Intracervical block for levonorgestrel-releasing intrauterine system placement among nulligravid women: a randomized double-blind controlled trial.
Am J Obstet Gynecol. 2019 Sep 18;:
Authors: de Nadai MN, Poli-Neto OB, Franceschini SA, Yamaguti EM, Monteiro I, Troncon JK, Juliato CR, Santana LF, Bahamondes L, Vieira CS
BACKGROUND: Fear of pain during the insertion of intrauterine contraceptives is a barrier to using these methods, especially for nulligravidas. An intracervical block may be easier and more reproducible than a paracervical block; however, this intervention has not been evaluated in nulligravid women to reduce pain with intrauterine contraceptive insertion.
OBJECTIVES: To evaluate whether a 3.6mL 2% lidocaine intracervical block reduces pain at tenaculum placement and levonorgestrel-releasing intrauterine system insertion among nulligravidas. Additionally, to assess whether the intracervical block has any effect on the ease of device insertion and on the overall experience with the procedure.
STUDY DESIGN: In this randomized, double-blind, controlled trial, nulligravidas were block-randomized to one of three arms prior to 52mg levonorgestrel-releasing intrauterine system insertion: 3.6mL 2%-lidocaine intracervical block, sham injection (intracervical dry-needling) or no intervention. The primary outcome was pain at levonorgestrel-releasing intrauterine system insertion. Secondary outcomes were pain at tenaculum placement, ease of insertion (assessed by health care providers) and the overall experience with the procedure (pain with levonorgestrel-releasing intrauterine system insertion compared with expectations, discomfort level, wish to undergo another device insertion in the future, and recommendation of the procedure to others). Participants’ pain was measured with a 10-cm visual analog scale and a five-point Faces scale. Pain was summarized into categories (none, mild, moderate, severe) and also analyzed as a continuous variable (mean and 95% confidence interval). Our sample size had 80% power (α=0.05) to detect a 15% difference in pain score measured by visual analogue scale [mean (standard deviation) visual analogue scale score= 5.9 (2.0) cm] and an absolute difference of 20% in the proportion of women reporting severe pain at levonorgestrel-releasing intrauterine system insertion among groups. We used chi-square test and a mixed-effects linear regression model. We calculated the number needed to treat for the intracervical block to avert severe pain at tenaculum placement and levonorgestrel-releasing intrauterine system insertion.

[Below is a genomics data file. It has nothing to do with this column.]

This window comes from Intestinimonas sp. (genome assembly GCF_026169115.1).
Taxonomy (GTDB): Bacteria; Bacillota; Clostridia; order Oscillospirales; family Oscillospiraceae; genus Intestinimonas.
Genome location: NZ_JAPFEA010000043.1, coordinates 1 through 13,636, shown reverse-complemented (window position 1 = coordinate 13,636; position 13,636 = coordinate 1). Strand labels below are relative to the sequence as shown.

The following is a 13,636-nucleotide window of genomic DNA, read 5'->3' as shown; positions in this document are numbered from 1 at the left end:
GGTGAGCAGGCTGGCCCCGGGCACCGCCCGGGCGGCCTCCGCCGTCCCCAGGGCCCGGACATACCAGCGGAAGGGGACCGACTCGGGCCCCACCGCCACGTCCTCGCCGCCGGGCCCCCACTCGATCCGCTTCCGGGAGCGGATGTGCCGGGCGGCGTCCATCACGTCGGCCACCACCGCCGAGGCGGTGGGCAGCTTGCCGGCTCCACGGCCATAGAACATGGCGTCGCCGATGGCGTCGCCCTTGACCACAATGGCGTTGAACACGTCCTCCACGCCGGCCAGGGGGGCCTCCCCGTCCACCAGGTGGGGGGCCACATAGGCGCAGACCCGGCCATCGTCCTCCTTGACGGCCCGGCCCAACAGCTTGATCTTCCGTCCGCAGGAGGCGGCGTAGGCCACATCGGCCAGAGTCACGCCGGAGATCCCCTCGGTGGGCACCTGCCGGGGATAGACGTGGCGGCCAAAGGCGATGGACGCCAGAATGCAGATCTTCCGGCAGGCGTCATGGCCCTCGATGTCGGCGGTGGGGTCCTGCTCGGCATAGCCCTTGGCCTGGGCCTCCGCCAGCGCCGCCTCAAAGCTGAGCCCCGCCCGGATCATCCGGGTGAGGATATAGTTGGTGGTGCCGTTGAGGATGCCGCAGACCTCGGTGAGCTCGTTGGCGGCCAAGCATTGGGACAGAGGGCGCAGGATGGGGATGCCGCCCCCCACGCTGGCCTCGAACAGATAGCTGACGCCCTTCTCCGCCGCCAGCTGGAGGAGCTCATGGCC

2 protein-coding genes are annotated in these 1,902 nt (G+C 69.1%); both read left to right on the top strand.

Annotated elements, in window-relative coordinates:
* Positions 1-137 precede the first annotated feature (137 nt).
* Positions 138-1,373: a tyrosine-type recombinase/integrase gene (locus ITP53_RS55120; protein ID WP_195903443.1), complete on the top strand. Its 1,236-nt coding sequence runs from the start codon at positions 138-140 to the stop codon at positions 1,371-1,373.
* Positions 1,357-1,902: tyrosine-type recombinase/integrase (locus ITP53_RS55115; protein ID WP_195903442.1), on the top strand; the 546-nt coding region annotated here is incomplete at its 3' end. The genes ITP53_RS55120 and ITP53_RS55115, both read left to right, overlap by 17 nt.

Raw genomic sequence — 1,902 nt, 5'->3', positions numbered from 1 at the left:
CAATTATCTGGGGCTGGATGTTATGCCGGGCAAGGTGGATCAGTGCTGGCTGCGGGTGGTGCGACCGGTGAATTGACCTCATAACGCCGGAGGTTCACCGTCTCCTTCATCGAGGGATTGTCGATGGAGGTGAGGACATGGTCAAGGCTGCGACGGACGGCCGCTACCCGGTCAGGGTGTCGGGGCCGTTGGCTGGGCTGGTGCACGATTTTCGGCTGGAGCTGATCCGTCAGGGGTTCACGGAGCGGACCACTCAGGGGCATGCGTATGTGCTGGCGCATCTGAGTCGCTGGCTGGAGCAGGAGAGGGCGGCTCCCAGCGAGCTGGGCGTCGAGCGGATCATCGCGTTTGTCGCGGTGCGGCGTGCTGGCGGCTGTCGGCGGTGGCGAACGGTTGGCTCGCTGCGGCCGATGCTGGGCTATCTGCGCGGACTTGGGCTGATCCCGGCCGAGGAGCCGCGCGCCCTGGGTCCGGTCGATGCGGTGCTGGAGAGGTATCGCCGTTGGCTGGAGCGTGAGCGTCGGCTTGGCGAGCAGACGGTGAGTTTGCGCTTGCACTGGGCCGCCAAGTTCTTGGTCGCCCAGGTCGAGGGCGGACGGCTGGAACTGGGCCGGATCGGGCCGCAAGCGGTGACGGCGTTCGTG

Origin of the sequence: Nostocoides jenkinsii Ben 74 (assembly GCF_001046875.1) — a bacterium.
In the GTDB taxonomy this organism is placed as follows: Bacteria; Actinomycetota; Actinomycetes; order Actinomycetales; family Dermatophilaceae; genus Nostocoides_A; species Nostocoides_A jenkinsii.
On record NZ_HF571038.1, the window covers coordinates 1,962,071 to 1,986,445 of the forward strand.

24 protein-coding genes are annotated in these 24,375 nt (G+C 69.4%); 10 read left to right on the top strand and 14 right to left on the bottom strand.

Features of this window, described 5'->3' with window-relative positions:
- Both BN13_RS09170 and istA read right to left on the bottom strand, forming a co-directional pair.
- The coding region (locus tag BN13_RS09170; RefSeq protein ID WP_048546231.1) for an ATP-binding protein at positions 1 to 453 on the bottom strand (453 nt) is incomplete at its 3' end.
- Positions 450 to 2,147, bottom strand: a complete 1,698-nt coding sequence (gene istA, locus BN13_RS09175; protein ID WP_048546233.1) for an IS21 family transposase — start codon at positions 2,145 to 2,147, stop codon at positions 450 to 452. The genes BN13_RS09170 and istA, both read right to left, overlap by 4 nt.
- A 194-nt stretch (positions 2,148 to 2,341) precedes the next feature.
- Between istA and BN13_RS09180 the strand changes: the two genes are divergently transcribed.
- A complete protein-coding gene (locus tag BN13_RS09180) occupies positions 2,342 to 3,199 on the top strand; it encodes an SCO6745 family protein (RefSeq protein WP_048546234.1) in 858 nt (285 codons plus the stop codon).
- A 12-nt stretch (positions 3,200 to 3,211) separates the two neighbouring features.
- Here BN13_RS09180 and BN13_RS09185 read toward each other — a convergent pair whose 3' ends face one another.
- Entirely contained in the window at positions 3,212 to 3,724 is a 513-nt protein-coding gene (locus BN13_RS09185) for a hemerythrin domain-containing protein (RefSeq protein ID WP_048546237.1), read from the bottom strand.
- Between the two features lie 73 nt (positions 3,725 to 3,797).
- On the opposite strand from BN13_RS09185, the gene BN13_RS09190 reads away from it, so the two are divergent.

RESULTS: We randomized 302 women (99 to the intracervical block, 101 to the intracervical sham, and 102 to no intervention) and 300 had a successful device insertion. The intracervical block group had fewer women reporting severe pain than the other groups, both at tenaculum placement (intracervical block: 2% vs sham: 30.2% vs no intervention: 15.2%, P<.0001) and at levonorgestrel-releasing intrauterine system insertion (intracervical block: 26.5% vs sham: 59.4% vs no intervention: 50.5%, P<.0001). The mean (95% confidence interval) pain score reported at levonorgestrel-releasing intrauterine system insertion was lower in the intracervical block group than in the other groups [intracervical block: 4.3 (3.8-4.9) vs sham: 6.6 (6.2-7.0), P<.0001; intracervical block: 4.3 (3.8-4.9) vs no intervention: 5.8 (5.3-6.4), P<.0001]. Women from the intracervical block group reported less pain than expected (P<.0001), rated the insertion as less uncomfortable (P<.0001), and were more willing to undergo another device insertion in the future (P<.01) than women in the other groups. The ease of insertion were similar among groups. The number-needed-to-treat for the intracervical block to avert severe pain at tenaculum placement and levonorgestrel-releasing intrauterine system insertion was 2 and 4, respectively.
CONCLUSION: A 3.6mL 2% lidocaine intracervical block decreased pain at tenaculum placement and levonorgestrel-releasing intrauterine system insertion among nulligravidas. It also provided a better overall experience during the procedure.
PMID: 31541635 [PubMed – as supplied by publisher]